|Publication number||US6085813 A|
|Application number||US 09/182,223|
|Publication date||Jul 11, 2000|
|Filing date||Oct 30, 1998|
|Priority date||Oct 30, 1998|
|Also published as||CA2287804A1, CA2287804C|
|Publication number||09182223, 182223, US 6085813 A, US 6085813A, US-A-6085813, US6085813 A, US6085813A|
|Inventors||Gary E. Elliott, Steve R. Bailey, David W. Cooper, Aaro John Campy|
|Original Assignee||Georgia-Pacific Corporation|
|Export Citation||BiBTeX, EndNote, RefMan|
|Patent Citations (13), Referenced by (5), Classifications (21), Legal Events (7)|
|External Links: USPTO, USPTO Assignment, Espacenet|
This invention relates to a methods for making plywood. This invention is particularly advantageous for making hardwood or decorative plywood. The methods include conveying and sequencing the plies of the plywood in a manner such that automated line assembly is possible.
The invention is directed to a method of making hardwood plywood, which is also known as decorative plywood. These terms are used interchangeably herein. Hardwood plywood is different from structural plywood. These differences have led to different manufacturing techniques for each type of plywood.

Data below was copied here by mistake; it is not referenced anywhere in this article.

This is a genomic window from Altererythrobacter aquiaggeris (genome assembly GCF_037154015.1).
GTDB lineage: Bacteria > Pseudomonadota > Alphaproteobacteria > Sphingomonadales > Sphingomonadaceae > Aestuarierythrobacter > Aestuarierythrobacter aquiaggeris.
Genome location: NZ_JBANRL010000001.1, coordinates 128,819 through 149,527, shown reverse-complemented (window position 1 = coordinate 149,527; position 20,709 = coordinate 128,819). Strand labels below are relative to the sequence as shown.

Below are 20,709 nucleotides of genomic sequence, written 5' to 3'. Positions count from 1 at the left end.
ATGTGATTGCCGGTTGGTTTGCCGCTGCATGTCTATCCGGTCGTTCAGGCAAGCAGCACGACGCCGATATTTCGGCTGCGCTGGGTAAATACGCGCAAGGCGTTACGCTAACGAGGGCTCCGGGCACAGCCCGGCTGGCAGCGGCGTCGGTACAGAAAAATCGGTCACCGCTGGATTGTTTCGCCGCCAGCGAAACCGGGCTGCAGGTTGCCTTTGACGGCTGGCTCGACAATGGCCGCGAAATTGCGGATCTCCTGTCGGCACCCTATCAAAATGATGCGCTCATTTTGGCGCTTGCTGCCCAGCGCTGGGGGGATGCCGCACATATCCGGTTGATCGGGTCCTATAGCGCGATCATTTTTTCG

Both structural and hardwood plywood include a number of plies layered in a superimposed relationship. The direction of the grain of the wood in each internal ply runs transverse to that of the adjacent internal plies to give the panels significant lateral and longitudinal strength. However, structural plywood is used primarily for construction. Structural plywood commonly includes 4-7 plies. Its exterior or back and face plies, known as veneers, are rough sanded. The thicknesses of the back and face plies are not significantly different from the thicknesses of the internal plies. Scratches, defects and other minor errors in the back and face plies of structural plywood are typically not a significant concern because these structural plywood panels are normally used in application that are hidden in use.
In contrast, hardwood plywood must be aesthetically pleasing because it is visible in use, and is frequently used for the decor of a house or building. For example, hardwood plywood is used in cabinets, doors, and other articles. Due to its exposure, hardwood plywood must be essentially aesthetically perfect. As a result, panels having scratches, stains, or other minor imperfections are frequently considered to be defective. Beyond its appearance, hardwood plywood must also be strong and durable.